Disney was already destined to change the film and streaming industries with a shift toward heavy investment in high-budget major IP series and films for their new streaming service Disney+, which I discussed in great detail at the very start of the COVID-19 pandemic in spring 2020.
While we are still in the early stages of the shift and the full force and results of initial investment hasn’t been felt yet, we’ve reached the end of the early development stages and are about to experience the first big wave of new series dropping one after another.
My thinking is, if they’re filling in the backstories with all-new shows and stories, why not fill in the gaps between the original trilogy films?
Imagine for a moment if there were a set of amazing stories set during those missing periods, already scripted and storyboarded. Well, you don’t have to imagine, because you can already see them by reading the rebooted Star Wars comics from Marvel, released after Disney bought Lucasfilm. They are terrific stories, thrilling and fun and with the perfect tone and approach to exist alongside the original film trilogy, and it wouldn’t be hard to adapt them to live-action. If you’ve not read them, I highly recommend it, even if you normally don’t read comics — the quality of the original year or so of stories in particular is stunning and on par with the films themselves.
We’ve seen Luke essentially recast and digitized already, and the technology we saw is already behind what they can accomplish today. But honestly, I’d just recast without much/any digital changes to the actors — if (just for some hypothetical examples) Anthony Ingruber or Tye Sheridan portrayed Han Solo, for example, and Graham Hamilton (Hamill’s body double in The Book of Boba Fett) played Luke, and perhaps Phoebe Fox took the role of Leia, then it would work fine with just makeup and wigs.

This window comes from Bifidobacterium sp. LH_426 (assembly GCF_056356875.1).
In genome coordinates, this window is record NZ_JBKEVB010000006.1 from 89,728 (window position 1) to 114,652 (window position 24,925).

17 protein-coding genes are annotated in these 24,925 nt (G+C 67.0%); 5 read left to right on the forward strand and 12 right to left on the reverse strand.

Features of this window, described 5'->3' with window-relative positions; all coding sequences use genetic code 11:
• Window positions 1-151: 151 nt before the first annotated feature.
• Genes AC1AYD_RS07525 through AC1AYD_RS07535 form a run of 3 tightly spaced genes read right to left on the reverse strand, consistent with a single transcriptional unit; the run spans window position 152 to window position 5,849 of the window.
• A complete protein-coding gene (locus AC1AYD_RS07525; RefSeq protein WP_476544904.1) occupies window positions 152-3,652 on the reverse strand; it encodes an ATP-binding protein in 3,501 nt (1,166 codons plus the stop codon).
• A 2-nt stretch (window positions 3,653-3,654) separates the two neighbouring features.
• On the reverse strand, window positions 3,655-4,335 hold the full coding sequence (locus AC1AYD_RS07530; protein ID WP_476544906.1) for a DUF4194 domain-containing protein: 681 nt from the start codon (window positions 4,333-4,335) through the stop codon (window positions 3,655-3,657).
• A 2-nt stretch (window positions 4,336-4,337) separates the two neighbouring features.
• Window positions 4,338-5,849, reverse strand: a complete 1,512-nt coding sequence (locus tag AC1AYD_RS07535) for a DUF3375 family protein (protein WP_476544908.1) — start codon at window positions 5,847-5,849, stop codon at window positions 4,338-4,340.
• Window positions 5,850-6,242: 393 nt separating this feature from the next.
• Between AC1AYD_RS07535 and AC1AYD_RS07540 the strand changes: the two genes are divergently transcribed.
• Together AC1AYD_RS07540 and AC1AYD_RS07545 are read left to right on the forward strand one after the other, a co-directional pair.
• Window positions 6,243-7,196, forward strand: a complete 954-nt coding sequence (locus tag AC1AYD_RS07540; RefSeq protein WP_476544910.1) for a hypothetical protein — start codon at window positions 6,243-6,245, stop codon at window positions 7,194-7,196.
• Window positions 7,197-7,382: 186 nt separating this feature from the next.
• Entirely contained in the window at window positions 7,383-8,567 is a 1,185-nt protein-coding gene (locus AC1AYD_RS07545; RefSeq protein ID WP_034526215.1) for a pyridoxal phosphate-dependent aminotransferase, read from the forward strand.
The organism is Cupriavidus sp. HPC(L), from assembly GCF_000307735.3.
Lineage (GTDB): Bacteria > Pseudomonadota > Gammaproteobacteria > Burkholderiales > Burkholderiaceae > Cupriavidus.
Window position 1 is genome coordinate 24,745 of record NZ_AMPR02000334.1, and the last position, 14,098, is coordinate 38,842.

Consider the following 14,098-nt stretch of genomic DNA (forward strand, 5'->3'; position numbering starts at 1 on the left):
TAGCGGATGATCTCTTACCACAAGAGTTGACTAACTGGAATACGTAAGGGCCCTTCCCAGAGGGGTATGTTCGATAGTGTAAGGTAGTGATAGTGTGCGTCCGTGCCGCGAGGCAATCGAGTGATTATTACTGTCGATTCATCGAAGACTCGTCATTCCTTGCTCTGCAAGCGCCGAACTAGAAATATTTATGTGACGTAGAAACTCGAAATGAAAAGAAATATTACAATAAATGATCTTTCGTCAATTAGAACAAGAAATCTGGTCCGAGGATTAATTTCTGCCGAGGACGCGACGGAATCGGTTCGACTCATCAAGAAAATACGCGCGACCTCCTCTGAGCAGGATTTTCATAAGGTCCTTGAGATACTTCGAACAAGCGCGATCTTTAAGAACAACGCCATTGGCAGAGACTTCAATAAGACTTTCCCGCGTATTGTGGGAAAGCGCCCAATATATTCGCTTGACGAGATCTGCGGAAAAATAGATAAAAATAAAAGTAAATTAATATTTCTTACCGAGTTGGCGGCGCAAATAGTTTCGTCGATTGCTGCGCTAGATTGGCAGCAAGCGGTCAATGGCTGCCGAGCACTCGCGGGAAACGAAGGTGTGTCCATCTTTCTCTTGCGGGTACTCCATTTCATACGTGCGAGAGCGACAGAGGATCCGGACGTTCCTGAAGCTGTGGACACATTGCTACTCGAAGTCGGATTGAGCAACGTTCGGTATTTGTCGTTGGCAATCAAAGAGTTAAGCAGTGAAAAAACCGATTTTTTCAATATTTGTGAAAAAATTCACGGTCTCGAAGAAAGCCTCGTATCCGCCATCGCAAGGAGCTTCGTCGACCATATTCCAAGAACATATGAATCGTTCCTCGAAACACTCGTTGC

I liked Alden Ehrenreich as Han Solo, and in fact for a few years before he took the role I’d written here at Forbes that Ehrenreich would be a great casting choice to play Han’s and Leia’s son (this was early on after plans for a new trilogy had been announced, and we all suspected or knew it would include the son, but no casting had taken place yet). But I also admit in retrospect that while audiences can and have accepted recasting of Star Wars roles, the three main characters are so popular that it would be helpful to have actors who resemble them, to reduce the dissonance for viewers with greater attachment to the original cast.
A new Star Wars series adapting the Marvel comic book stories to live-action, or with a different set of stories set between the original films, can definitely work on Disney+. With such exceptional writing quality, the right cast, and someone like Jon Favreau or Deborah Chow in the director’s chair, I think a Star Wars original trilogy continuation series would wind up being a big success.
This isn’t just for older fans. Young fans would have these shows as a new entry point to the older stories, as well as having the new ones to enjoy. It’s a good way to get the new fans invested more in the older characters, which was part of the problem for Solo as well — fans who loved either the prequels and the Clone Wars, and/or who love the new trilogy of films, just weren’t much invested in Han Solo, recast or not, outside of the new trilogy of films in which he dies quickly and the story baton is handed off to a new younger generation of characters.
But a new streaming show that brings the original characters back with a new cast and features plenty of tie-ins for the larger universe would go a long way toward getting younger fans even more interested in them by helping make the original trilogy more relevant for that audience.
If Star Wars chooses to move forward with mostly new characters and stories that mostly forego use of the original trilogy characters, it’ll have plenty of territory and potential to do so successfully. But I think there is a huge windfall of popularity and potential to be found in the seemingly taboo suggestion to recast and tell stories about what went on between Episodes IV, V, and VI. And this being the entertainment and movie business, I would bet money that a recasting or even full reboot of the original trilogy stories is inevitable, it’s only a question of when.
So I say, if Lucasfilm is going to make so many other stories set in the past and fill in those empty pages of Star Wars history, the timing seems right to consider a recasting and fill in some blanks that, in turn, will open up doors for even more expansion of the series and new stories featuring characters.